Stephan Pyles is known as one of the progenitors of the Southwestern cuisine movement, which introduced all corners of the nation to a host of beloved dishes, including the cowboy rib-eye and a variation on the caesar salad that includes a welcome kick of chili powder and a jalapeño polenta crouton. Together with Bruce Auden of Biga on the Banks, Dean Fearing and Robert Del Grande, he made sure people came to love a new balance in their food, through the lively addition of heat and other regional ingredients, thereby broadening their palates.

Now, he’s bringing those flavors to San Antonio in Sustenio, a new restaurant that anchors the Éilan Hotel and development off I-10, near Fiesta Texas.

Sustenio isn’t about blazing new culinary trails in a city known for its Tex-Mex and Texas cuisine, Pyles insists.

“I would never say that I was bringing (Tex-Mex) to San Antonio,” he says. “Here you have a wonderfully rich Hispanic culture. I think, at Sustenio, the food I’ll be doing will have some unexpected twists, but it will be food San Antonio is comfortable with.”

That includes a parade of his greatest hits, including tamale tart with Gulf Coast crab and that Southwestern Caesar.

Diners will also get to sample various styles of ceviches from the raw bar that’s part of the restaurant’s big open kitchen.

Passion fruit margaritas at Sustenio

“I like to do ceviche with a lot of different flavors and colors, like a tasting tray of eight different ceviches that looks like a rainbow of color,” he says.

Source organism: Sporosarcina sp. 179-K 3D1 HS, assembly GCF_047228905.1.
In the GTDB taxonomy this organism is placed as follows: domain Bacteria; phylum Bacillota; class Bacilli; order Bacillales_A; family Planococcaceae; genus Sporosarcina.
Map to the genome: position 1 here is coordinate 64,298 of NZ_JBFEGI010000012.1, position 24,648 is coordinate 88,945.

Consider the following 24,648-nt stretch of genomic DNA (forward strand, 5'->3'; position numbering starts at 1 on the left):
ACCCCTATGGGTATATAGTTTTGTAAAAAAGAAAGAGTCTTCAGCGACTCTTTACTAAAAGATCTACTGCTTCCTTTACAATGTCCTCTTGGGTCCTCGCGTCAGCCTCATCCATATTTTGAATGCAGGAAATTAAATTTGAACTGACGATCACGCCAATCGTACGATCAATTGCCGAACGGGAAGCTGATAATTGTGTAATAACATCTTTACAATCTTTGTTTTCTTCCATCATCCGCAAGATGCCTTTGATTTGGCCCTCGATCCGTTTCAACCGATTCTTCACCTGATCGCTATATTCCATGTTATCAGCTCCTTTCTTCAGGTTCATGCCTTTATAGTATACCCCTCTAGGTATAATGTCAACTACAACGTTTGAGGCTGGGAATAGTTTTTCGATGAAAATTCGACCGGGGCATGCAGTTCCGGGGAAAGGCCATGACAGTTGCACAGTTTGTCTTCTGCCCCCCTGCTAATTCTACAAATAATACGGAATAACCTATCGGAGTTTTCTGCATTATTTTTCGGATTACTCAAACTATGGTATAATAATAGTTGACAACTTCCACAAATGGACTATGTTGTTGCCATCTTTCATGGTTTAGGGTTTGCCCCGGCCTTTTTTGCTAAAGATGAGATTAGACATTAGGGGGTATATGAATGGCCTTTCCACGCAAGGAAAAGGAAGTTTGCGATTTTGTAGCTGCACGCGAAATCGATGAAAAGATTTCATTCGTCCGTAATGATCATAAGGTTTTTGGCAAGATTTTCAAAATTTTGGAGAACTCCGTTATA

He starts each variation with sashimi-grade seafood. Then he takes a fish, such as Texas flounder, and pairs it with avocado and tomatillo for a soothing green color, while ahi tuna could be paired with chile and golden tomato for a sunburst yellow flecked with red and Ecuadorian rock shrimp are marinated with orange and popcorn.

Each is refreshing and welcome on a hot day, while sitting on the restaurant’s spacious patio or at the community table near the raw bar. Both  overlook the kitchen, with its brick oven, which is used for pizzas. The rest of the menu includes poblano-asiago soup with golden pepper foam, a tamal made with seared foie gras and corn pudding, coriander-cured rack of lamb with Ecuadorian potato cake, bacon-wrapped Devine wild boar loin and Texas beef tenderloin with modern chiles en nogada.